Smoking-related knowledge, attitude, social pressure, and environmental constraints among new undergraduates in Chongqing, China

X. Xu, Yin Ping Leung, B. Li, P. Wang, Y. Zhao

Research output: Journal article publicationJournal articleAcademic researchpeer-review

12 Citations (Scopus)


© 2015 by the authors; licensee MDPI, Basel, Switzerland.Background: Smoking has resulted in numerous deaths in China. Data indicate that 21% of college students in China are smokers. Objective: This study aimed to examine the smoking-related behaviors of undergraduates, as influenced by knowledge, attitude, social pressure, and environmental constraints. Method: A convenience sampling of 412 fresh undergraduates from two universities in the University Town in Chongqing, China was recruited. Chi-square tests were used to compare the smoking-related variables between smokers and non-smokers. Moreover, logistic regression was used to examine the factors that associated with smoking status in undergraduates. Results: Smokers and non-smokers differ in terms of knowledge, attitudes toward smoking, participation in tobacco promotional activities, and sources of social pressure. Logistic regression model identified that sex, living cost, five smoking-related attitudes of "Smoking is pleasurable, Smoking relaxes me, Smoking makes me look strong, Smoking is a waste of money, Smoking can help me study better", the social pressure "Smoking brings comfort during celebration", and the environmental constraints "How did you get your cigarettes in the past 30 days?" are significantly associated with smoking. Conclusions: The findings provide a better understanding of the epidemic of smoking among fresh undergraduates in Chongqing, China. This study provides more detailed consideration of the implications for the WHO Framework Convention on Tobacco Control (FCTC) policies, especially on restriction of retail sales outlets and tobacco promotion activities near universities in China.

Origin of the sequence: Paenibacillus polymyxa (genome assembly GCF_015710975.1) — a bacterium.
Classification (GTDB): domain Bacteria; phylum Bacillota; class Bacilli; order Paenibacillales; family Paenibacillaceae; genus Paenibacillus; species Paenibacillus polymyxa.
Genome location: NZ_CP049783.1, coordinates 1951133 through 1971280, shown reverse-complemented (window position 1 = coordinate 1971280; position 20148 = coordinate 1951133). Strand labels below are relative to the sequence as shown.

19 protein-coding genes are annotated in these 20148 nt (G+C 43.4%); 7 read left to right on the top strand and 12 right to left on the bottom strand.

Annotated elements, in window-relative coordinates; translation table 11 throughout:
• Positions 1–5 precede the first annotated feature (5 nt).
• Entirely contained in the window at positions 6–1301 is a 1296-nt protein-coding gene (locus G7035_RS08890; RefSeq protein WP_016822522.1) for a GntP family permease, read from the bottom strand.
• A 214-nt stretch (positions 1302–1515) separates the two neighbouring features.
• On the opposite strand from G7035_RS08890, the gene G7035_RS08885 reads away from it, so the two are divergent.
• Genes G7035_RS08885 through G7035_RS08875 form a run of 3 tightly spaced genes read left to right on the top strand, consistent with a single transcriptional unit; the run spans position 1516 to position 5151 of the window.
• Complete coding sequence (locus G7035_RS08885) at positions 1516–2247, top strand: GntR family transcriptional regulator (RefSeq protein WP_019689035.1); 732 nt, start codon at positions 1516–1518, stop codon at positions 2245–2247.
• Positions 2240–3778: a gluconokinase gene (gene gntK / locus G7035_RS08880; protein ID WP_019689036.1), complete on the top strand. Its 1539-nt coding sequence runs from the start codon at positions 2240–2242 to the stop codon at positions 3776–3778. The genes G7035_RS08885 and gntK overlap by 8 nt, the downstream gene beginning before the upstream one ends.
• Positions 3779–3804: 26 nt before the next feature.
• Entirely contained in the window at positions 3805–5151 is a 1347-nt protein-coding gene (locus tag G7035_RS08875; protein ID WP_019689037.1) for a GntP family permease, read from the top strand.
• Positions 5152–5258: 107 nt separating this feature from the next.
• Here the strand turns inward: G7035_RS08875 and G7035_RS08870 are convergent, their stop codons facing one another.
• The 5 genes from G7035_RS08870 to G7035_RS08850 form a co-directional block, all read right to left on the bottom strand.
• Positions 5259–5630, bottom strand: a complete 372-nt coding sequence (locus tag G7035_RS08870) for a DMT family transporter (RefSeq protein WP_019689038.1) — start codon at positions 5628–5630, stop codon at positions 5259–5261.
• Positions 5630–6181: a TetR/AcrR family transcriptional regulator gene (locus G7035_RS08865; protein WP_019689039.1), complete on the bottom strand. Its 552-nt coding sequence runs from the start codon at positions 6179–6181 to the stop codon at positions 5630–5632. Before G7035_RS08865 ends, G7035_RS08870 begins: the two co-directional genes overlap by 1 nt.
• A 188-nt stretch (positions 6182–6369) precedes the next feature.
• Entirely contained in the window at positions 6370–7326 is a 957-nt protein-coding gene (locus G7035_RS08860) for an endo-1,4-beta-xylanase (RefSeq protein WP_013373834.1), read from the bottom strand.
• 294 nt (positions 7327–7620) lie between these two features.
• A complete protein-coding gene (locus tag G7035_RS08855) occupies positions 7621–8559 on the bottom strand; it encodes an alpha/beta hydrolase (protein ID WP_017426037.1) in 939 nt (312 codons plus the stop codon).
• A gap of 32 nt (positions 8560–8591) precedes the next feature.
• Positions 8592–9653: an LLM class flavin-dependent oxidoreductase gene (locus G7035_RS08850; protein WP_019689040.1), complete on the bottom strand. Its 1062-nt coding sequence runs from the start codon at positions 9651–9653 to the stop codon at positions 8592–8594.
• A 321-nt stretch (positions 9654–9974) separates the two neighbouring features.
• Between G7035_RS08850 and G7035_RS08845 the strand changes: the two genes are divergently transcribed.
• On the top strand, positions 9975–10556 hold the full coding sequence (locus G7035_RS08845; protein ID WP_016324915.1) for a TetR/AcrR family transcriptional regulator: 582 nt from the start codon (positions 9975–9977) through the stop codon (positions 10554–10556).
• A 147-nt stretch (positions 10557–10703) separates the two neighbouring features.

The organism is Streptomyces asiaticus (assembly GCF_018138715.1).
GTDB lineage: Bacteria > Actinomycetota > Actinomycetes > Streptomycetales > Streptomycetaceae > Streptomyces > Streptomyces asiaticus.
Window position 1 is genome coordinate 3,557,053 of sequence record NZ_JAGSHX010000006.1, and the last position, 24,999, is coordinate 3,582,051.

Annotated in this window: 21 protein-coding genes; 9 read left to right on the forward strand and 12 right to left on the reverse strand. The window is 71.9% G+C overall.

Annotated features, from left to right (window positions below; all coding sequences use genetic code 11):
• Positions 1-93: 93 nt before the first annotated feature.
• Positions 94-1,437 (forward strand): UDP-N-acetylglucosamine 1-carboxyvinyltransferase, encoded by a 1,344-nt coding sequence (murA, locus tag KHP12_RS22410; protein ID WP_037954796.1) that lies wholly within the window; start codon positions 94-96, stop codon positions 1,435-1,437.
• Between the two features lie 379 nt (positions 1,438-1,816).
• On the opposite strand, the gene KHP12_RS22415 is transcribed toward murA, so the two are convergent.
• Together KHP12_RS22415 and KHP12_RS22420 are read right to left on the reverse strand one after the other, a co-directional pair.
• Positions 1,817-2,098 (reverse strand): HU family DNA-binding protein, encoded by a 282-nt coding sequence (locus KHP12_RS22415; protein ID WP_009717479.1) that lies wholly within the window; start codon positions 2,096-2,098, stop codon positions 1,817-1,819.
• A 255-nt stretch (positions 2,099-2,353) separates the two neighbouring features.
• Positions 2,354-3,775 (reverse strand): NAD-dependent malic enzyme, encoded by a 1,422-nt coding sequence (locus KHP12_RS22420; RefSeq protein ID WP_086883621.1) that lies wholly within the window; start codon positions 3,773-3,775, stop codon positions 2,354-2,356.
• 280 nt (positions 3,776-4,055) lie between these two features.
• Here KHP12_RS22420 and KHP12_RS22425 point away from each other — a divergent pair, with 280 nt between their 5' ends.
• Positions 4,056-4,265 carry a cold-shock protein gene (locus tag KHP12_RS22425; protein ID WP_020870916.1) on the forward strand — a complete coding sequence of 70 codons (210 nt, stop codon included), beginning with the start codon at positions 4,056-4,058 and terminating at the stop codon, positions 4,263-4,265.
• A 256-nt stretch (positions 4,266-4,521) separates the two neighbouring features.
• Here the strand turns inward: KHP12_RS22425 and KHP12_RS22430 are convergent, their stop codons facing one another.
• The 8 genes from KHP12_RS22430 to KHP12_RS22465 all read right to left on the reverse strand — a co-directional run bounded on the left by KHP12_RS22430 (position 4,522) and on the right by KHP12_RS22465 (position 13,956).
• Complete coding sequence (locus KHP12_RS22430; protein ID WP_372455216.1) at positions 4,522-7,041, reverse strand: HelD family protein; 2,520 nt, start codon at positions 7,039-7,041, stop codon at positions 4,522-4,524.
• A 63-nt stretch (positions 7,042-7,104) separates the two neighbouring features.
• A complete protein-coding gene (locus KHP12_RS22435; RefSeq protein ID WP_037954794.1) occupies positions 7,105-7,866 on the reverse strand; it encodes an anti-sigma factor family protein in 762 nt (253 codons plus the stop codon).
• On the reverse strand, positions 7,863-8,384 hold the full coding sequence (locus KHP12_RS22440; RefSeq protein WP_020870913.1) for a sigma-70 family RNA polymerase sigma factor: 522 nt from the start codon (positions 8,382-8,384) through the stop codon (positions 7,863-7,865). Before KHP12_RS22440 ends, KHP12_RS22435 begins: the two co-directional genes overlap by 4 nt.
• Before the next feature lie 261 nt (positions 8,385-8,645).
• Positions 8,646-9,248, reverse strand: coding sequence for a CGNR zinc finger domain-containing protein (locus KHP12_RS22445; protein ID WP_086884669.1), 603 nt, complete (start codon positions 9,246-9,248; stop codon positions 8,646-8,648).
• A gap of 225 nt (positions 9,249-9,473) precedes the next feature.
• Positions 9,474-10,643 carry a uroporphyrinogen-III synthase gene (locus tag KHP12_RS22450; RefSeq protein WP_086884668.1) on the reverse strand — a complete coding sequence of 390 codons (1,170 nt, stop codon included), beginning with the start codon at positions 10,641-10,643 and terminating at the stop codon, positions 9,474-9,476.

Original languageEnglish
Pages (from-to)895-909
Number of pages15
JournalInternational Journal of Environmental Research and Public Health
Issue number1
Publication statusPublished - 19 Jan 2015
Externally publishedYes


  • Attitude
  • Environmental constraints
  • Knowledge
  • References
  • Smoking
  • Social pressure
  • Undergraduates

ASJC Scopus subject areas

  • Public Health, Environmental and Occupational Health
  • Health, Toxicology and Mutagenesis

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